By Jamie Siebrase | Nov 29, 2015
Denver / Louisville, Colorado
Denver / Louisville, Colorado
Soon after co-founder Caseria sold Castor & Pollux's Organix pet food, a friend -- Ross Shell of Red Idea Partners -- introduced him to Natural Food Works' other co-founder, Richard Lappen, former CEO and founder of Fresca Foods.
Over the next few months, the duo hatched a new concept: "The Boulder-Denver corridor is an epicenter for natural brands, and we knew there needed to be another natural and organic co-packer to help those kinds of brands grow," says Caseria.
"Ever heard of a pupusa?" Caseria asks. Two years ago, he and Lappen opened shop in Denver, and began making those delicious Salvadoran corn-based pockets.
The duo has come a long way: Natural Food Works now employs 80 people in three Colorado facilities and manufactures for seven brands. But this full-service co-packer does much more than assembly.
"We think we're a bit different; our goal is to be an indispensable operational partner for a select number of brands," explains Caseria.
Natural Food Works manufactures and packages, of course; it also does quality testing, warehousing and transportation and, as needed, high-pressure processing for brands looking to extend shelf life without added preservatives. (Natural Food Works recently purchased HOPE Foods' HPP machine when HOPE upgraded.) The co-packer also tackles back-end operations: "That includes procurement and quality certifications, which are getting to be immense these days," Caseria says.
Natural Food Works focuses on select food production processes -- mainly involving baked goods, granolas, salsas and sauces, snacks and energy bars. "With all of the non-GMO, vegan, Paleo and allergen-free brands, there's so much to be certified in," adds Caseria.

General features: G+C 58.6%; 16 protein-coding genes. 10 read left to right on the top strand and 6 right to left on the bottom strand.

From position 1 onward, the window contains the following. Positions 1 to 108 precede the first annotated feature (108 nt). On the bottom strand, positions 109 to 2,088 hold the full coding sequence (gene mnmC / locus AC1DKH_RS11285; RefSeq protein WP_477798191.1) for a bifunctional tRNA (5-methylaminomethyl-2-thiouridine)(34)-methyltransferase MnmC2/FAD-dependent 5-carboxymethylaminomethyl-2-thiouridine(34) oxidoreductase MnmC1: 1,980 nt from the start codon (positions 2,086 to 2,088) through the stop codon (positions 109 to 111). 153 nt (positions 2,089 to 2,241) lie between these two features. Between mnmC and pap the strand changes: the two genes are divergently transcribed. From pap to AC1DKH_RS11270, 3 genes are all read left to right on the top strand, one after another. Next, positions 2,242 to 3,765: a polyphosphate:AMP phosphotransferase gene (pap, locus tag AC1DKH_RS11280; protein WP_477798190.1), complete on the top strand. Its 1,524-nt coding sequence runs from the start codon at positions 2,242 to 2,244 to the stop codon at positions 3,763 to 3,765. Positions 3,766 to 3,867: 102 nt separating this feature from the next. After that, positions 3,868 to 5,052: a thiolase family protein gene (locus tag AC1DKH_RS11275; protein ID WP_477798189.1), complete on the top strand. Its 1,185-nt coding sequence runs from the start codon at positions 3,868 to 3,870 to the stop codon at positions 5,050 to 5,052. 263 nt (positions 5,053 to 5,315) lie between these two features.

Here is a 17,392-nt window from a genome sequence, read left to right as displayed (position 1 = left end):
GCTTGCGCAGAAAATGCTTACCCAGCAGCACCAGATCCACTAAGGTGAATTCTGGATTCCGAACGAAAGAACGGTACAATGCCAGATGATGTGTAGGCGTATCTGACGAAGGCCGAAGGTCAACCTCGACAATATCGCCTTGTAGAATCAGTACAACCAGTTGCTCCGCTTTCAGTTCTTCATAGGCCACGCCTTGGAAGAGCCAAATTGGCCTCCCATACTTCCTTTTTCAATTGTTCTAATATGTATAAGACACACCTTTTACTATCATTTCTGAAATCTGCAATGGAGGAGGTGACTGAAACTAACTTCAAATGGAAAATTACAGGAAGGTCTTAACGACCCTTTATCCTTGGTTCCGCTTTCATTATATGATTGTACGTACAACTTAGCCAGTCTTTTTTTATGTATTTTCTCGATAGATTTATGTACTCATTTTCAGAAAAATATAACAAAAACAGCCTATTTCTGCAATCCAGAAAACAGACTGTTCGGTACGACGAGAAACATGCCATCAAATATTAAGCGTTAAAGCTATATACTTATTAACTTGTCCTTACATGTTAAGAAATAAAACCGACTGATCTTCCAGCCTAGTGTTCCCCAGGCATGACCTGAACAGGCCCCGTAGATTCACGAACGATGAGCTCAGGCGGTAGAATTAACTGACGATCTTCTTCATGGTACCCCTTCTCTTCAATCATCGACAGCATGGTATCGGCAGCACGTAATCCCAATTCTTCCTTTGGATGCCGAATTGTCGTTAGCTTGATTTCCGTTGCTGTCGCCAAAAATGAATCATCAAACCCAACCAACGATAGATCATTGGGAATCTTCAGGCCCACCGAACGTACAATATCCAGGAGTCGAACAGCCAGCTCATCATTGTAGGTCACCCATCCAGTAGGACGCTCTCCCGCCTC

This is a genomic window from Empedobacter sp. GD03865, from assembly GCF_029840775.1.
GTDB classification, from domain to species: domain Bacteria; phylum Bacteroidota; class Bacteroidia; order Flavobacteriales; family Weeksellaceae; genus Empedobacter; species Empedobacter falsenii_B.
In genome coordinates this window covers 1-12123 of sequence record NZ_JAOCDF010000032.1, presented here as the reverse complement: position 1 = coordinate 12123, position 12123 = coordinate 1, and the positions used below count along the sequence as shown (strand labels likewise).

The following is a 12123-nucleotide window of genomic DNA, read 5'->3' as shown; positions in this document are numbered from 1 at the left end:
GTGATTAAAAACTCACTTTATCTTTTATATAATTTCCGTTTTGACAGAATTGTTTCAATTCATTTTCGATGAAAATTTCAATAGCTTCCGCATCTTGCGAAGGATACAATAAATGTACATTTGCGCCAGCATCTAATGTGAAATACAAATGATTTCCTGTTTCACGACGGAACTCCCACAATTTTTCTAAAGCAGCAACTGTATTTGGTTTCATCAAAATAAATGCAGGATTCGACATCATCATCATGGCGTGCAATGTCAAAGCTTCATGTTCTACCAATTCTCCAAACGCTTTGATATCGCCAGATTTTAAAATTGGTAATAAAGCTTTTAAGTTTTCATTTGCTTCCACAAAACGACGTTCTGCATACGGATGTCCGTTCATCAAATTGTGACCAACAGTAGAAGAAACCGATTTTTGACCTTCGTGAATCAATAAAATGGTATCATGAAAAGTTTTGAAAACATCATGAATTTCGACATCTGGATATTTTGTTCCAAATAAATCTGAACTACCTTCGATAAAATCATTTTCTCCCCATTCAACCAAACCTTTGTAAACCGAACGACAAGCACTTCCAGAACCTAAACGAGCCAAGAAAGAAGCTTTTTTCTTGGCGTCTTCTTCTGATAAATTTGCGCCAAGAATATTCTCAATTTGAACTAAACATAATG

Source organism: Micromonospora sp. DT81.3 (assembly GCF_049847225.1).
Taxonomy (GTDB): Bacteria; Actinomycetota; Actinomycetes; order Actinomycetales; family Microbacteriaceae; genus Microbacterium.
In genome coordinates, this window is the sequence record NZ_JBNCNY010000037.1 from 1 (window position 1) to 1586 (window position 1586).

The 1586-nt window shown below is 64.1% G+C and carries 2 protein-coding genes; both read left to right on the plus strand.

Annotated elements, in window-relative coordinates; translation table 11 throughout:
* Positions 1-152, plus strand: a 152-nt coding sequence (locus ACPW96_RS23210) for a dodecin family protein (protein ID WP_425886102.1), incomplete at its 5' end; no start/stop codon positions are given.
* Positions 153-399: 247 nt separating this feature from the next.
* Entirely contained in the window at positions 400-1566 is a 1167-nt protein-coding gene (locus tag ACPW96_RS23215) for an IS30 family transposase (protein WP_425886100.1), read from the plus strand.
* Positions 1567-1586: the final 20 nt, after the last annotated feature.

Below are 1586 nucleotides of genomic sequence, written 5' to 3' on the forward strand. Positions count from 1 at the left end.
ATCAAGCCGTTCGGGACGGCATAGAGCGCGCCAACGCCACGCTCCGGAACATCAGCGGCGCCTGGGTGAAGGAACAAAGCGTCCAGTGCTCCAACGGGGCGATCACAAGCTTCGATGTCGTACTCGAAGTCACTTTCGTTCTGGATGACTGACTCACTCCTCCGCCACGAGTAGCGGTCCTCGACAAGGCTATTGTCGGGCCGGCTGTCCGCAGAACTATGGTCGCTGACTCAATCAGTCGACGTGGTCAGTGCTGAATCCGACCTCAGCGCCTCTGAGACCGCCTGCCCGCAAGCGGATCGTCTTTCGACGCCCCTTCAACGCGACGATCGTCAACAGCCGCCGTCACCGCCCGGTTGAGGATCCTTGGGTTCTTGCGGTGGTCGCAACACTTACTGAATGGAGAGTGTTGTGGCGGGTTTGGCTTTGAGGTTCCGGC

All three Natural Food Works sites are certified gluten-free, two are organically certified and one obtained its USDA establishment number, which means Natural Food Works can HPP ready-to-eat meats there. The USDA facility completed a Starbucks social responsibility audit, and two of the plants have passed third party audits. "That," Caseria explains, "basically says we're doing everything operationally to ensure quality food." (The other facility is SQF-certified, and working on its third-party audit.)
"The brands we work with aspire to be in Whole Foods, Costco and all of the larger national chains," Caseria says. Big distributors, he explains, require audits for consumer safety purposes.
Natural Food Works doesn't focus solely on quality food; it's focused on people and the planet, too.
From production line workers and team leaders to quality coordinators and procurement managers, a large-scale co-packing operation boosts local employment rates. Says Caseria, "We're excited to be able to offer opportunities to people who are excited about food."
In supporting natural, organic, and preservative-free brands, the folks at Natural Food Works believe they're "doing a tremendous amount of good in how food is made and processed," Caseria says.
Beyond that, the co-packer has recycling initiatives in place at each factory, and efforts toward being zero waste. "We also have solar panels at one -- soon to be two -- of our facilities," Caseria adds. And, he and Lappen replaced incandescent lighting with compact fluorescent light (CFL) bulbs.
Challenges: Certification is growing increasingly complex: "To be kosher, to be organic, to be gluten-free or Paleo -- these labels are not always consistent," Caseria says. That creates some hurdles. "But, it's something we have to do to support our brands," he clarifies.
Opportunities: Living and working in the Denver-Boulder area, Caseria considers himself lucky to be surrounded by "so many neat entrepreneurs on the natural and organic food side," he says, adding, "We want to continue to grow so we can offer our services to more brands."
Needs: "We could always bring on another brand," Caseria says. In fact, the co-packer is currently working with a prospective client.